The Passionate Pumas

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Los Pumas, Argentina’s national rugby team, exceeded all expectations this year by taking the bronze in the 2007 World Cup. Los Pumas is a team that isn’t even technically professional and had no experience playing the top tier teams until recently. They played with heart and skill, and in Argentina they’ve become cult heroes – men who’ve made the nation proud through their hard-won victories.

The members have received a lot of attention with ads and press running full throttle during prime time. Ads focused on their muscular stature or on the fact that one Puma performs opera when he’s not body-slamming for the ball. Personally, I found the Pumas fascinating because of the members’ tendency – and ability – to weep at the start of each game.

pumas_himno_uar.JPGRugby players are larger than your average Argentine – on the screen they are burly masses of blue and white. You can hear them smack against the opposing team – audible hits. And, these are formidable athletes who start each game in a line up, arm in arm, bawling. The camera slides along the line up and at close range you see each of the players, faces frowning with emotion, tears streaming down their cheeks.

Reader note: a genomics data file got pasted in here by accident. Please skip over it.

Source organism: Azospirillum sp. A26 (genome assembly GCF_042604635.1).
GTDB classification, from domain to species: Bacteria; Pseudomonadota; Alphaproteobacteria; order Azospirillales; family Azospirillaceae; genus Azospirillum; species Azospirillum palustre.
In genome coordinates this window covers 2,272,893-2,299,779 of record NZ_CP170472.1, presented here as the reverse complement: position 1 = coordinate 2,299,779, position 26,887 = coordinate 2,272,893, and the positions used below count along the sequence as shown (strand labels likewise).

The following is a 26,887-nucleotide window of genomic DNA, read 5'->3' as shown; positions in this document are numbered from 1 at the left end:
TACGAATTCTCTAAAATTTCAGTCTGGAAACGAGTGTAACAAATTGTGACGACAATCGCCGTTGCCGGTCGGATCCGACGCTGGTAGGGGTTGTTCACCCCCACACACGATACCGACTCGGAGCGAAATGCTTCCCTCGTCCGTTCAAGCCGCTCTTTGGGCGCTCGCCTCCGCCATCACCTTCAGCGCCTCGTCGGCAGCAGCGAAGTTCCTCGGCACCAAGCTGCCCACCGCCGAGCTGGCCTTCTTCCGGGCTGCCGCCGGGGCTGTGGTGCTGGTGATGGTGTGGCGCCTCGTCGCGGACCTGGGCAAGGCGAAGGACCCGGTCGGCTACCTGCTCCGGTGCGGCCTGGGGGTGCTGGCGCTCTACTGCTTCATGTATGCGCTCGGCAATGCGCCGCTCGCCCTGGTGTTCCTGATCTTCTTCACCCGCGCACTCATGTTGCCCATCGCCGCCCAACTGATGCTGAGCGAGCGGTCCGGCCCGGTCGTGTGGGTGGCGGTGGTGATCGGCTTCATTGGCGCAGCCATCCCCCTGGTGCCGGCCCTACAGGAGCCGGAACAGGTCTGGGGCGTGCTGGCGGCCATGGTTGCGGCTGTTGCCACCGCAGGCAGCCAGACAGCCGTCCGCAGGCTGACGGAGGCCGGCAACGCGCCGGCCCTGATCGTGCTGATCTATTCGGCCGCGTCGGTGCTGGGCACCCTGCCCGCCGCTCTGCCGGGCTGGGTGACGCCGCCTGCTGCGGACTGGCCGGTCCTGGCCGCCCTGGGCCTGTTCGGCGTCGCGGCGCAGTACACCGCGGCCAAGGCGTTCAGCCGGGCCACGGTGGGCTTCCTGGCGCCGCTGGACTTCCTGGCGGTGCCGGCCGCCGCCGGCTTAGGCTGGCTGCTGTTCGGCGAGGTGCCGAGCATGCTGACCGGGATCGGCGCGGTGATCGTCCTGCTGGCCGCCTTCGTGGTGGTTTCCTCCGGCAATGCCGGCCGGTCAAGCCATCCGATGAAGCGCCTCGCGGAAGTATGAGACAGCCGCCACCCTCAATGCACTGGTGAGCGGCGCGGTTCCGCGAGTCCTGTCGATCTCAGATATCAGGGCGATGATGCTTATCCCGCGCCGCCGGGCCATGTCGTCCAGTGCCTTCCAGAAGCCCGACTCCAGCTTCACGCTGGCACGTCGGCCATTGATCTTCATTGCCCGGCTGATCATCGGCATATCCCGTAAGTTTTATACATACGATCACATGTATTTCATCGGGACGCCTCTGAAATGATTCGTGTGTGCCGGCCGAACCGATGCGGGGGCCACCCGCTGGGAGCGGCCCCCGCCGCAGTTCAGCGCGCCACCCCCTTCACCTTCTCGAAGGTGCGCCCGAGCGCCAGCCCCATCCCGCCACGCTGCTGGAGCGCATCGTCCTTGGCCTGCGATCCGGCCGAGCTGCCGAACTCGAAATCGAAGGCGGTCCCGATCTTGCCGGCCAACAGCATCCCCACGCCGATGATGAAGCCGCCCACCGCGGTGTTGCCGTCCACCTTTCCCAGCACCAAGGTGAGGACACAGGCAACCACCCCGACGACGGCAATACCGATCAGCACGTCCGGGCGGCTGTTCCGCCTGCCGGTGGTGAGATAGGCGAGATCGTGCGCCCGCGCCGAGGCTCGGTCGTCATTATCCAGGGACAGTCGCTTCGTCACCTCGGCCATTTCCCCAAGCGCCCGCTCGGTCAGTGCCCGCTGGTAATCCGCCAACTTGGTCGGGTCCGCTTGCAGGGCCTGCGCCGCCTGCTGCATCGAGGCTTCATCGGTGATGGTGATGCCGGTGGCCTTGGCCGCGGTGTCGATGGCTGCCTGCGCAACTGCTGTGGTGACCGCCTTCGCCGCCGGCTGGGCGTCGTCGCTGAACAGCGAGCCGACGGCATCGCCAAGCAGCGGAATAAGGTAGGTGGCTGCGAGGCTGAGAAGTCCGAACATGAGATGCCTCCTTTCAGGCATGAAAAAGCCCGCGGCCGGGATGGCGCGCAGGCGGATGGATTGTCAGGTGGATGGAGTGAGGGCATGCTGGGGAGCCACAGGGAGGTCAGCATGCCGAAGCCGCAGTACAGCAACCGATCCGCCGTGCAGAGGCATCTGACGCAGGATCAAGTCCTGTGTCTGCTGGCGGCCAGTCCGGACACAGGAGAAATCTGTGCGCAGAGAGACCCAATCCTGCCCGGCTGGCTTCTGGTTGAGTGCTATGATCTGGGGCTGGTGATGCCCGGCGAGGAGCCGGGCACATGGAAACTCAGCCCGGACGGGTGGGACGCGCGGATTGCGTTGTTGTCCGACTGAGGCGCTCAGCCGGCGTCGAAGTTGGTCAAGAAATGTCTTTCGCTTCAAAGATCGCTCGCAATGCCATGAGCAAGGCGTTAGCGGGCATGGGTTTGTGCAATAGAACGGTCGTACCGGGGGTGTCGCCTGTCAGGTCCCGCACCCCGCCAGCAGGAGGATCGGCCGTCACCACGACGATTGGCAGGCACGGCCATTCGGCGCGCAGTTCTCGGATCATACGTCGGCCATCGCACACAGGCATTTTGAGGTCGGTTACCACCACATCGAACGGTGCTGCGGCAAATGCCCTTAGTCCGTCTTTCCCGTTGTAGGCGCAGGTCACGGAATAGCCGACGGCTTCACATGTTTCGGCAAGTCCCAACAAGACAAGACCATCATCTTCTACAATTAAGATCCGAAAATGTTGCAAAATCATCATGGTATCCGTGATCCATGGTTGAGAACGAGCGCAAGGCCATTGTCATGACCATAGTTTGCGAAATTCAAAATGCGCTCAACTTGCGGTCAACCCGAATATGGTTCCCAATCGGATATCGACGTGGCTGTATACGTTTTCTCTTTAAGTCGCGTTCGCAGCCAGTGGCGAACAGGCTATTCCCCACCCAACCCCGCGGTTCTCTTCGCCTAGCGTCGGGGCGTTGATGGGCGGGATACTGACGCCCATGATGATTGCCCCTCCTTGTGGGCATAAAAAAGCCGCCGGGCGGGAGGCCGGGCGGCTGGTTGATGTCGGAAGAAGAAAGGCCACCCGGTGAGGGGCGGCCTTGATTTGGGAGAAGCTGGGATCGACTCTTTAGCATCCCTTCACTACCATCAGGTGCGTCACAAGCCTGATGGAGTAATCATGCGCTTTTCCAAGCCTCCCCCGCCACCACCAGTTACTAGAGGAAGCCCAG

argentina.jpgThese men are obviously comfortable expressing their feelings – broadcasting them, in fact, to the audience at home. I’m reminded of what I’ve seen flipping by the daytime soaps – men crying over lost love – and what’s on talk shows and reality shows where men recount a difficult situation and let the tears flow. Women on the screen pay attention and sympathize – it’s a tender moment often followed by an embrace. One can only conclude that a) crying is an acceptable and manly act, b) women like a man who cries, and c) men who cry are often comforted by women who care.

I’m interested in checking out footage on the coming elections. Will the politicians cry before the results come in from the polls? Will they emote during debates to show they care? Will there be pity votes?

1152096732.jpgOf course, there’s an awful lot of singing that goes on at sporting events here as well, and that seems to be stadium specific. Maybe men mostly sing and cry at athletic events and hold back in more staid settings? After watching the games, it’s easy to see why a Puma performs opera on the side. Argentine rugby a terribly passionate sport.


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